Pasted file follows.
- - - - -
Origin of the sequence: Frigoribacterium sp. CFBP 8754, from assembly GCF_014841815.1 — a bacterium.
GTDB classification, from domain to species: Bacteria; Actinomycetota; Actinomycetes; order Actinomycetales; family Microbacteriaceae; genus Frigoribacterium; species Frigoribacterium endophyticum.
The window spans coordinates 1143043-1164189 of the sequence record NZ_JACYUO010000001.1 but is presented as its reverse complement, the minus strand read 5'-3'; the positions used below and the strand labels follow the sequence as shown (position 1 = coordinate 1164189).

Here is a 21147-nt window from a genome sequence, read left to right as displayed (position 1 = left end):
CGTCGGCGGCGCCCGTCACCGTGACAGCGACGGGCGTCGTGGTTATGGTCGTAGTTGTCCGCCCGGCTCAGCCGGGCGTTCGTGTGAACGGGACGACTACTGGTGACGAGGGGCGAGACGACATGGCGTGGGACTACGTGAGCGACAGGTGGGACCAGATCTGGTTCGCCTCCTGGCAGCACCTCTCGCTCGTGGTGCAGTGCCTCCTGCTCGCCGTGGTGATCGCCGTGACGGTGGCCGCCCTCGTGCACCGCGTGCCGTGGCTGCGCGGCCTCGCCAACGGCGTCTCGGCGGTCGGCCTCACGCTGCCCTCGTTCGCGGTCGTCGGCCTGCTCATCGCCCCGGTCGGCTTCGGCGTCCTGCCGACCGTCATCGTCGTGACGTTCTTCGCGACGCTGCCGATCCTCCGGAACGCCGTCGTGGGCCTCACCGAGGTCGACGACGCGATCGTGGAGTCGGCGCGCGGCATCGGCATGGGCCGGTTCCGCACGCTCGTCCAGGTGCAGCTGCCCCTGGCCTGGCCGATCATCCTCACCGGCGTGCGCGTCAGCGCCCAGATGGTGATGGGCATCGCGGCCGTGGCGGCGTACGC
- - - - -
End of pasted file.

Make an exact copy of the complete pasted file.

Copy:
Origin of the sequence: Frigoribacterium sp. CFBP 8754, from assembly GCF_014841815.1 — a bacterium.
GTDB classification, from domain to species: Bacteria; Actinomycetota; Actinomycetes; order Actinomycetales; family Microbacteriaceae; genus Frigoribacterium; species Frigoribacterium endophyticum.
The window spans coordinates 1143043-1164189 of the sequence record NZ_JACYUO010000001.1 but is presented as its reverse complement, the minus strand read 5'-3'; the positions used below and the strand labels follow the sequence as shown (position 1 = coordinate 1164189).

Here is a 21147-nt window from a genome sequence, read left to right as displayed (position 1 = left end):
CGTCGGCGGCGCCCGTCACCGTGACAGCGACGGGCGTCGTGGTTATGGTCGTAGTTGTCCGCCCGGCTCAGCCGGGCGTTCGTGTGAACGGGACGACTACTGGTGACGAGGGGCGAGACGACATGGCGTGGGACTACGTGAGCGACAGGTGGGACCAGATCTGGTTCGCCTCCTGGCAGCACCTCTCGCTCGTGGTGCAGTGCCTCCTGCTCGCCGTGGTGATCGCCGTGACGGTGGCCGCCCTCGTGCACCGCGTGCCGTGGCTGCGCGGCCTCGCCAACGGCGTCTCGGCGGTCGGCCTCACGCTGCCCTCGTTCGCGGTCGTCGGCCTGCTCATCGCCCCGGTCGGCTTCGGCGTCCTGCCGACCGTCATCGTCGTGACGTTCTTCGCGACGCTGCCGATCCTCCGGAACGCCGTCGTGGGCCTCACCGAGGTCGACGACGCGATCGTGGAGTCGGCGCGCGGCATCGGCATGGGCCGGTTCCGCACGCTCGTCCAGGTGCAGCTGCCCCTGGCCTGGCCGATCATCCTCACCGGCGTGCGCGTCAGCGCCCAGATGGTGATGGGCATCGCGGCCGTGGCGGCGTACGC